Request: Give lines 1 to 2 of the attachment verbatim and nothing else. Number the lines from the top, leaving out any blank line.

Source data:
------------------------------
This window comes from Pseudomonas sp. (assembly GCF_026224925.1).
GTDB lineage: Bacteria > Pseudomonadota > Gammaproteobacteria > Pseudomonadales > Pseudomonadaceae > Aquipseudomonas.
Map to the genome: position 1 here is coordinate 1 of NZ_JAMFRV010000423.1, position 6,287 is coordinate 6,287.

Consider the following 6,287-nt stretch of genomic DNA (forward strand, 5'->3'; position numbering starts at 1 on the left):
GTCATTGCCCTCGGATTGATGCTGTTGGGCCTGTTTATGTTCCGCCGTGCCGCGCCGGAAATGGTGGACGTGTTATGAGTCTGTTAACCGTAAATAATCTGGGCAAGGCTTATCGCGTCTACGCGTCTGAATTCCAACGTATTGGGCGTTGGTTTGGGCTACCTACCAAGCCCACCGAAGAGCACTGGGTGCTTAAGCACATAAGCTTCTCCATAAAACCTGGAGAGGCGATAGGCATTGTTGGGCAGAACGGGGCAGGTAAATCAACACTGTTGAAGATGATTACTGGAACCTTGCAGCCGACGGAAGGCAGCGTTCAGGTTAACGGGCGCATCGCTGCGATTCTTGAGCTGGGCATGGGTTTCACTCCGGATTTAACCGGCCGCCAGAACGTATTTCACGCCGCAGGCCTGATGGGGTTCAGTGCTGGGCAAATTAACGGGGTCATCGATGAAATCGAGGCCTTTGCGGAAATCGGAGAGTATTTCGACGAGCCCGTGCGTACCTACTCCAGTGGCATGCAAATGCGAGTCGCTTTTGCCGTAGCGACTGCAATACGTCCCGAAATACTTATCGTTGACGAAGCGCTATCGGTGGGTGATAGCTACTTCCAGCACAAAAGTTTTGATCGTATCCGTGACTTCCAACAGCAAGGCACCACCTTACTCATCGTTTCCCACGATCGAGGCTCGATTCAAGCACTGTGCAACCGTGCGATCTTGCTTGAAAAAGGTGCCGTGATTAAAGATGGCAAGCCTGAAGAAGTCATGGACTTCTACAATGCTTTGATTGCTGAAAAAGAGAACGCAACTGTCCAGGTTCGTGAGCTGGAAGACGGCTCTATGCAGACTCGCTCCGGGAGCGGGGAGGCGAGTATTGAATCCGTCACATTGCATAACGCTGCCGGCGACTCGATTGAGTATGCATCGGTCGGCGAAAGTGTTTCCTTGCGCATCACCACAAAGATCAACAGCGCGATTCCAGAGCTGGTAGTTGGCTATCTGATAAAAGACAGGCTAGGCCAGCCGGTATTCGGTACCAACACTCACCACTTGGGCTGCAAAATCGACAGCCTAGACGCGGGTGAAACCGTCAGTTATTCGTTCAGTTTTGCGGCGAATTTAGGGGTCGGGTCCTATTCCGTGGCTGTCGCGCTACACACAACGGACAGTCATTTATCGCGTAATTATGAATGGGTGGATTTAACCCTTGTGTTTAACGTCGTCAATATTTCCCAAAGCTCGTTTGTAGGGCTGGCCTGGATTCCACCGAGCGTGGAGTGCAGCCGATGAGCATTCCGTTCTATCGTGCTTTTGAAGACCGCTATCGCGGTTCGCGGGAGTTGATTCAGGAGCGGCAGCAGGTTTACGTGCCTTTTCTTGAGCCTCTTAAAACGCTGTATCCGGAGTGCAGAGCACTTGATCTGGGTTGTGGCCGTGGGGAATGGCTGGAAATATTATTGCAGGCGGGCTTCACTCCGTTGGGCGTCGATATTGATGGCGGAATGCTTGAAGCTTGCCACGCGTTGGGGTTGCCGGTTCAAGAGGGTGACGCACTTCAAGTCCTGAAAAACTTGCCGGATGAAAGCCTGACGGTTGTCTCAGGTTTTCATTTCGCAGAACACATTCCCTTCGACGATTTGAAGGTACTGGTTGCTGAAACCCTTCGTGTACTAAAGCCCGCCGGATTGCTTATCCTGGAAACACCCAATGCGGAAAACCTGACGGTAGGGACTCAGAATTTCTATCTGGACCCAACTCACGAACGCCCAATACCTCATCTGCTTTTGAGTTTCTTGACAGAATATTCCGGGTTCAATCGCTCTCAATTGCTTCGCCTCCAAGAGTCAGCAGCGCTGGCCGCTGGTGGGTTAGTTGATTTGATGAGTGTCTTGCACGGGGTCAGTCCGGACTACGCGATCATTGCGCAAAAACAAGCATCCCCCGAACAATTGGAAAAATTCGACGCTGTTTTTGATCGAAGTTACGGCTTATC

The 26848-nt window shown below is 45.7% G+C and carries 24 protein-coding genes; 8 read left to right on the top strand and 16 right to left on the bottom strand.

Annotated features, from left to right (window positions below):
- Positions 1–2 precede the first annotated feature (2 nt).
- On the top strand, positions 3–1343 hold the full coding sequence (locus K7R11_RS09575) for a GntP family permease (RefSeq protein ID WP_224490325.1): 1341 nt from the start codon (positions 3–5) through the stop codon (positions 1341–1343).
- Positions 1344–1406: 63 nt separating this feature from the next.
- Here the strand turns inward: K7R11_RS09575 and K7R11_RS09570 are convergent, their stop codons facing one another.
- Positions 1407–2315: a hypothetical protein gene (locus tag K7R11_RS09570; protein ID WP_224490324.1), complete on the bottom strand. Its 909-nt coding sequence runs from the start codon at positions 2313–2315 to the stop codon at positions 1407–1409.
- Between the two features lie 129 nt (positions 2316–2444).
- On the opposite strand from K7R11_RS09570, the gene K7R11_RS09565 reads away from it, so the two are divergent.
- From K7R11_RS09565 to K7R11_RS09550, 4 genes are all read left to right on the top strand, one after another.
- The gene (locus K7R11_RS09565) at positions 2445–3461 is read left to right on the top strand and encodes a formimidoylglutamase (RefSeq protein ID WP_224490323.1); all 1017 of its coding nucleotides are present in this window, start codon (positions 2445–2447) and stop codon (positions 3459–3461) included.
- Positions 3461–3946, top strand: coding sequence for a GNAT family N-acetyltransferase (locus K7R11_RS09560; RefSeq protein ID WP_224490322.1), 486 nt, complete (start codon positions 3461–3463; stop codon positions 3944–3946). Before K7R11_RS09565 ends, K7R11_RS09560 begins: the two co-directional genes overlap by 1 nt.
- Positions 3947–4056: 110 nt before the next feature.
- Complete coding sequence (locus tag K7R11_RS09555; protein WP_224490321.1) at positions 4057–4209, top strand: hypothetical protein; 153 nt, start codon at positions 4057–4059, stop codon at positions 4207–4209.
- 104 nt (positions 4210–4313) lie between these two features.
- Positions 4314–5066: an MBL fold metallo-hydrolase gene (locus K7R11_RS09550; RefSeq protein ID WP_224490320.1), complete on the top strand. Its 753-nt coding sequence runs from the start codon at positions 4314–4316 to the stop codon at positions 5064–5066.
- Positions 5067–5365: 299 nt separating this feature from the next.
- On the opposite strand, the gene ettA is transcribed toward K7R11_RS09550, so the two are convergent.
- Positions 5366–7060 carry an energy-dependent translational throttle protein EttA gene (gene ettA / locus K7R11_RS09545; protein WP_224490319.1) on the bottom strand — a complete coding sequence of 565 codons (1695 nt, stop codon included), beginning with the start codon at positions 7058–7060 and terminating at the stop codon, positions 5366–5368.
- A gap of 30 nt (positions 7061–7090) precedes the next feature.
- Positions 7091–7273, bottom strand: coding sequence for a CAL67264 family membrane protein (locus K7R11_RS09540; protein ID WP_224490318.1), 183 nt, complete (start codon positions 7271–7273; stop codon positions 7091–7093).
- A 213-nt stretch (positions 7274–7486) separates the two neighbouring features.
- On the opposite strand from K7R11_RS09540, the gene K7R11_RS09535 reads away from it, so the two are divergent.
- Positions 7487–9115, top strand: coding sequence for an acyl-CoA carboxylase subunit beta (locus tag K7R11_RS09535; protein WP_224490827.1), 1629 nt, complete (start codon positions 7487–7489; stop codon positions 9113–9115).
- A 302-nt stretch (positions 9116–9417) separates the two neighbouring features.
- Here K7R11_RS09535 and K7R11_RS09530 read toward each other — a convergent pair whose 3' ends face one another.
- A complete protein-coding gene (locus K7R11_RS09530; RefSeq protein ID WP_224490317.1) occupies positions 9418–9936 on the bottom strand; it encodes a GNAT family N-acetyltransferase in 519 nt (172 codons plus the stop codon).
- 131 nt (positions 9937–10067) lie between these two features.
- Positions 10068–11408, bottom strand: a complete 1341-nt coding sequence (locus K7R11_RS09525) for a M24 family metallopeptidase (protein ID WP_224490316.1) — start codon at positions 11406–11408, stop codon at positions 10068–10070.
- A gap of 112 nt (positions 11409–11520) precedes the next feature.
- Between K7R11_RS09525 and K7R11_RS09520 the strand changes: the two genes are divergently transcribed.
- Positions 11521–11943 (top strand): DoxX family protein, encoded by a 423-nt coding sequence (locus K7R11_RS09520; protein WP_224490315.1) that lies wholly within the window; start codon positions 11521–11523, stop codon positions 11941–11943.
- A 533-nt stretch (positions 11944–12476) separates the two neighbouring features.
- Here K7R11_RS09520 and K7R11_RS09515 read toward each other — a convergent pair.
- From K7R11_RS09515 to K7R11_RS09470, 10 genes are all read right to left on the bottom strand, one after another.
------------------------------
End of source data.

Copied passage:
This window comes from Pseudomonas sp. (assembly GCF_026224925.1).
GTDB lineage: Bacteria > Pseudomonadota > Gammaproteobacteria > Pseudomonadales > Pseudomonadaceae > Aquipseudomonas.